Re: [Trans] DNSSEC also needs CT

Stephen Kent <> Mon, 02 June 2014 17:20 UTC

Return-Path: <>
Received: from localhost ( []) by (Postfix) with ESMTP id B39A21A0253 for <>; Mon, 2 Jun 2014 10:20:24 -0700 (PDT)
X-Virus-Scanned: amavisd-new at
X-Spam-Flag: NO
X-Spam-Score: -4.852
X-Spam-Status: No, score=-4.852 tagged_above=-999 required=5 tests=[BAYES_00=-1.9, RCVD_IN_DNSWL_MED=-2.3, RP_MATCHES_RCVD=-0.651, SPF_PASS=-0.001] autolearn=ham
Received: from ([]) by localhost ( []) (amavisd-new, port 10024) with ESMTP id By_v8VSy6K6n for <>; Mon, 2 Jun 2014 10:20:23 -0700 (PDT)
Received: from ( []) (using TLSv1 with cipher DHE-RSA-AES256-SHA (256/256 bits)) (No client certificate requested) by (Postfix) with ESMTPS id 39EC21A01ED for <>; Mon, 2 Jun 2014 10:20:23 -0700 (PDT)
Received: from ([]:36785 helo=comsec.home) by with esmtp (Exim 4.77 (FreeBSD)) (envelope-from <>) id 1WrVuD-000PHc-8j for; Mon, 02 Jun 2014 13:20:17 -0400
Message-ID: <>
Date: Mon, 02 Jun 2014 13:20:16 -0400
From: Stephen Kent <>
User-Agent: Mozilla/5.0 (Macintosh; Intel Mac OS X 10.9; rv:24.0) Gecko/20100101 Thunderbird/24.5.0
MIME-Version: 1.0
References: <> <> <> <> <> <> <>
In-Reply-To: <>
Content-Type: text/plain; charset="us-ascii"; format="flowed"
Content-Transfer-Encoding: 7bit
Subject: Re: [Trans] DNSSEC also needs CT
X-Mailman-Version: 2.1.15
Precedence: list
List-Id: Public Notary Transparency working group discussion list <>
List-Unsubscribe: <>, <>
List-Archive: <>
List-Post: <>
List-Help: <>
List-Subscribe: <>, <>
X-List-Received-Date: Mon, 02 Jun 2014 17:20:24 -0000

> On Thu, May 22, 2014 at 1:48 PM, Stephen Kent <> wrote:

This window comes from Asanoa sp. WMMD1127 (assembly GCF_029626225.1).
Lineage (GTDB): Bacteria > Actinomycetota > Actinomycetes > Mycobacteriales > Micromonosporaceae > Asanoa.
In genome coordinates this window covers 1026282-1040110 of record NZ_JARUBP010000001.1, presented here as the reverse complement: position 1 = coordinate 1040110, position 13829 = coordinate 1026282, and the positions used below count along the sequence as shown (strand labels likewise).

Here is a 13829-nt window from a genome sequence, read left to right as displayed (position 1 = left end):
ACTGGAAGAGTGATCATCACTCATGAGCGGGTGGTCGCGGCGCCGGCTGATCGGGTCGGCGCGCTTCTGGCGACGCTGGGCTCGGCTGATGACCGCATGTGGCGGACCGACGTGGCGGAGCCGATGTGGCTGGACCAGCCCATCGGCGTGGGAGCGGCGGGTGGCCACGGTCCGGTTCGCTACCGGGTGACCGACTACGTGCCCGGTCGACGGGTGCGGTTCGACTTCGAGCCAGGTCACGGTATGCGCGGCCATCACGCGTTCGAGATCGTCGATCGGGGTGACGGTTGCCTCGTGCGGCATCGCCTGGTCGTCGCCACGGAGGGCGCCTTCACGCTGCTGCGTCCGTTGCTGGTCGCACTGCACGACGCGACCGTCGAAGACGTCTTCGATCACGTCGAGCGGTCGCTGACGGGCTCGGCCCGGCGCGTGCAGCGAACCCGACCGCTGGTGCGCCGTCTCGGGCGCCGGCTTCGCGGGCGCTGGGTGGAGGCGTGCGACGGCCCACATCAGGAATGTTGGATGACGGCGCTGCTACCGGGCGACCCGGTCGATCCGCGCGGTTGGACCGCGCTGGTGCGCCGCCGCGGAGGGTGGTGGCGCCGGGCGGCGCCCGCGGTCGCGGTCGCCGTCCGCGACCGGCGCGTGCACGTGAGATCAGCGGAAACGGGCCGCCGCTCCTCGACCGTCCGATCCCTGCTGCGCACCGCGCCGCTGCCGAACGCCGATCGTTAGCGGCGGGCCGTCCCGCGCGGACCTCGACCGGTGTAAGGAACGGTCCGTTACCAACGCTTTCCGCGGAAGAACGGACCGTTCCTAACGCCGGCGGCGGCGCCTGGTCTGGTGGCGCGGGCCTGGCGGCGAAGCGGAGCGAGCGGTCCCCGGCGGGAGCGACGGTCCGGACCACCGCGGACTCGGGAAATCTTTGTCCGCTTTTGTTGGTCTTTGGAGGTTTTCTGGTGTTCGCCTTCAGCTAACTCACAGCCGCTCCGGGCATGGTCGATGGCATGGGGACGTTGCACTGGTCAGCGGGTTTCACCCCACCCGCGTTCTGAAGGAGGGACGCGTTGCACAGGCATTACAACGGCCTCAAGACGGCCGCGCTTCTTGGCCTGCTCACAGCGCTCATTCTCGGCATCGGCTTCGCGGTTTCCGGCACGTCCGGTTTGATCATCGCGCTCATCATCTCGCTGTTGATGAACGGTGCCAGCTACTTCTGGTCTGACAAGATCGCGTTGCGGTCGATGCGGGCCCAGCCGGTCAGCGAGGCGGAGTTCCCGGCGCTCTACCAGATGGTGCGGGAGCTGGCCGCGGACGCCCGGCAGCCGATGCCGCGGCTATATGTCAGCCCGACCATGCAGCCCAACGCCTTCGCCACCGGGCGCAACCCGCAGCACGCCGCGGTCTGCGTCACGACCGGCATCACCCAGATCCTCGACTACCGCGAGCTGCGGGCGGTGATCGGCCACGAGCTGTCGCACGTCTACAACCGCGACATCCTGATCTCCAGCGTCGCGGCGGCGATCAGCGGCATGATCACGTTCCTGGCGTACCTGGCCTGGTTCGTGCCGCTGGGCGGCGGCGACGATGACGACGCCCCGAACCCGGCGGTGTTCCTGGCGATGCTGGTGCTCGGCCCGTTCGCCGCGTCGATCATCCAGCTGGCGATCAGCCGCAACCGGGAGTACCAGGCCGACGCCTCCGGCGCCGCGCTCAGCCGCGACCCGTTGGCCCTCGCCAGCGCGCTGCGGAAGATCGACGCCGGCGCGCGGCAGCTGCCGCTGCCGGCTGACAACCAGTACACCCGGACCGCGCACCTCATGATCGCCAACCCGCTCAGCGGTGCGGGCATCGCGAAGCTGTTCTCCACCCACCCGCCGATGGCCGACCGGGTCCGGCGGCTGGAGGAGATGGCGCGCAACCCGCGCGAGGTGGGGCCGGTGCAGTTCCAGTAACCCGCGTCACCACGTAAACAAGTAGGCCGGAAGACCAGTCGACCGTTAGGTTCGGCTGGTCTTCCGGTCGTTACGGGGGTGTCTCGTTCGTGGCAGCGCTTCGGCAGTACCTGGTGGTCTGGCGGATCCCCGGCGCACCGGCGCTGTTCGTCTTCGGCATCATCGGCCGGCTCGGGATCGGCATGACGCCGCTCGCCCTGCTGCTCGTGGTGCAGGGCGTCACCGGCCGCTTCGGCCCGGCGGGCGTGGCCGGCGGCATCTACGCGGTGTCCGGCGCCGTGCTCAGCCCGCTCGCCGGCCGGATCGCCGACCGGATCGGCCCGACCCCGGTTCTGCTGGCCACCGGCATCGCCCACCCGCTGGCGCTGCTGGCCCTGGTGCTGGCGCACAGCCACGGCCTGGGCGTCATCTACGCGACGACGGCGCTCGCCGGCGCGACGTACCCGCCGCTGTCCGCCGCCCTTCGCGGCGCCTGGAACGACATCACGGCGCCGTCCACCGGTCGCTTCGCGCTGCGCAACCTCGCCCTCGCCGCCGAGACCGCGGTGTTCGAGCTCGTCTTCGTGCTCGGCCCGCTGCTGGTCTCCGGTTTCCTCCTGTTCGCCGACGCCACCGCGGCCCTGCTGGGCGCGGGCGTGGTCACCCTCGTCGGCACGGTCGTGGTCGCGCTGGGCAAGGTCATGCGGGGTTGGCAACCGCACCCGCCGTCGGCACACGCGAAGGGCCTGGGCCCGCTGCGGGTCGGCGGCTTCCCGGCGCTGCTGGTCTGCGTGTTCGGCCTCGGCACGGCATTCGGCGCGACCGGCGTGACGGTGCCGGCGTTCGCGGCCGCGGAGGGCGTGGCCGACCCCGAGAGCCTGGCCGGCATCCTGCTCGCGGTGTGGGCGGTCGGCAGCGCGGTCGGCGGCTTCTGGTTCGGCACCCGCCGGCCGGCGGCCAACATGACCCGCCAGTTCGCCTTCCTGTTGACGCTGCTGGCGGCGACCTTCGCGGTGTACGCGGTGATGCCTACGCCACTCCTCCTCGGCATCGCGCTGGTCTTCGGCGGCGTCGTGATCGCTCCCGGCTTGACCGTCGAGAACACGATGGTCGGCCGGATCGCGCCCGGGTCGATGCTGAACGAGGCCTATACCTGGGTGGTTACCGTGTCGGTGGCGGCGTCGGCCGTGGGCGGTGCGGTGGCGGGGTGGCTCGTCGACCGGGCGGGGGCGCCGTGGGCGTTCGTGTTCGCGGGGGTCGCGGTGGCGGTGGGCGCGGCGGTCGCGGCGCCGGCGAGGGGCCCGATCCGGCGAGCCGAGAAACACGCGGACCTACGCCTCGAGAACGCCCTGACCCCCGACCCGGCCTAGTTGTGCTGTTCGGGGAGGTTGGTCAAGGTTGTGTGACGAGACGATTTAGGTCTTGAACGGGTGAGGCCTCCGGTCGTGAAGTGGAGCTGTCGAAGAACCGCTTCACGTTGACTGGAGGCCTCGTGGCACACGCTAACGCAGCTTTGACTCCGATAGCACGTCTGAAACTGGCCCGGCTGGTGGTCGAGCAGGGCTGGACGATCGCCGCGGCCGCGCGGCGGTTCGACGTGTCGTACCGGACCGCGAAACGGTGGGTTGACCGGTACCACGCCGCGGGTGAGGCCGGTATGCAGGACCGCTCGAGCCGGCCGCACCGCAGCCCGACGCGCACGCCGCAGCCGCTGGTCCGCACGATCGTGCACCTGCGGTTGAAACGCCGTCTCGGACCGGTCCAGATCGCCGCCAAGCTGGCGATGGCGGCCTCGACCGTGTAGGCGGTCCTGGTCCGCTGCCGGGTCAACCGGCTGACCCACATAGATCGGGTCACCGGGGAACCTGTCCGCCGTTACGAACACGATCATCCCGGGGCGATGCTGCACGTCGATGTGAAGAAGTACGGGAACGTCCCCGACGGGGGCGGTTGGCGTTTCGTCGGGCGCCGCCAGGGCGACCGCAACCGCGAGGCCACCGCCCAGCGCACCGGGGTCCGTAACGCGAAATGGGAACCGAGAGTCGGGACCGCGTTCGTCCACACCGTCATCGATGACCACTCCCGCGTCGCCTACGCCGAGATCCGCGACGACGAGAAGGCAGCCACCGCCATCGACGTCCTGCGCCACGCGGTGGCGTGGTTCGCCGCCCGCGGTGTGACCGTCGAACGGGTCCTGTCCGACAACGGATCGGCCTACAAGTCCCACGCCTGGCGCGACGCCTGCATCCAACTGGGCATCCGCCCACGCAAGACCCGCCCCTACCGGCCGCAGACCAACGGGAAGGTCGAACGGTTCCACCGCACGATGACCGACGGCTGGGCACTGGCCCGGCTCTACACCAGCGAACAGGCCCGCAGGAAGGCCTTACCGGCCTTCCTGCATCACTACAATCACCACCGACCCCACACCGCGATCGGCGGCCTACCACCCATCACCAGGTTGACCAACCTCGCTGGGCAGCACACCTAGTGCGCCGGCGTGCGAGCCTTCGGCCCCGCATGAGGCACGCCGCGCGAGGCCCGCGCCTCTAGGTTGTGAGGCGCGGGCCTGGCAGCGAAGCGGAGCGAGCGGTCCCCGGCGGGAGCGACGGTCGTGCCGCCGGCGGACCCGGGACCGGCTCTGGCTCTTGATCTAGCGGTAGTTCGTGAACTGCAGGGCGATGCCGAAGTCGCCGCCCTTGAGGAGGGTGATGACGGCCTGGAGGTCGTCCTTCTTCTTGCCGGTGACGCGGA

>>>> That's a very confusing last phrase.
>>> I had no problem reading it.
>> a literal reading of it is as sarcasm. If that's PHB's intent, fine, but
>> I just wanted to verify that there was no typo.
> I saw no sarcasm in it.
I was just confused, as I said. PHB's reply was helpful.
>>> In other words, your concern is about CT in general, not DNSSEC in
>>> particular.  Sounds like a separable issue to me. But if CT makes sense then
>>> it makes sense for DNSSEC.
>> yes, my complaint about a lack of a doc describing CT architecture is not
>> specific to the CT for DNSSEC discussion.
> We agree.
>> CT may be appropriate for the Web PKI, w/o being a great idea for DNSSEC.
> I take it you concede that lack of name constraints isn't the only
> reason to want CT.
> I'll concede that CT for DNSSEC might not be a good idea.  Did I ever
> say it is?  I started the discussion with an inference: CT is for
> PKIs, DNSSEC is a PKI, therefore CT fits DNSSEC, discuss.
I thought you did. I think CT for the Web PKI needs is missing an arch
doc, and absent that doc it's now clear how good CT is for that case.
This I consider it premature to suggest CT for DNSSEC si an obvious next 
as some have suggested.
>> Until we have a doc that describes the architecture, we can't evaluate how
>> good
>> it is in either context.
> We have a doc; it's missing important things.  I agree.  But I think
> we can have some of this discussion given what we know now.  Indeed,
> we've been having this discussion, and important things have come up
> (privacy protection, spam).
The experimental RFC does not provide a comprehensive problem statement,
a clear description of all of the elements of a proposed solution, an
explicit discussion of all of the assumptions that appear to underlie the
design, i.e., what must happen for CT achieve its goals, and an
analysis of what happens if some (implicit) assumptions are not satisfied.

I'm going to develop what I see as the missing arch doc, to elicit 
feedback from
the WG and the RFC authors. The WG can decide whether this is necessary, 
but I
believe the exercise will, in any case, be useful.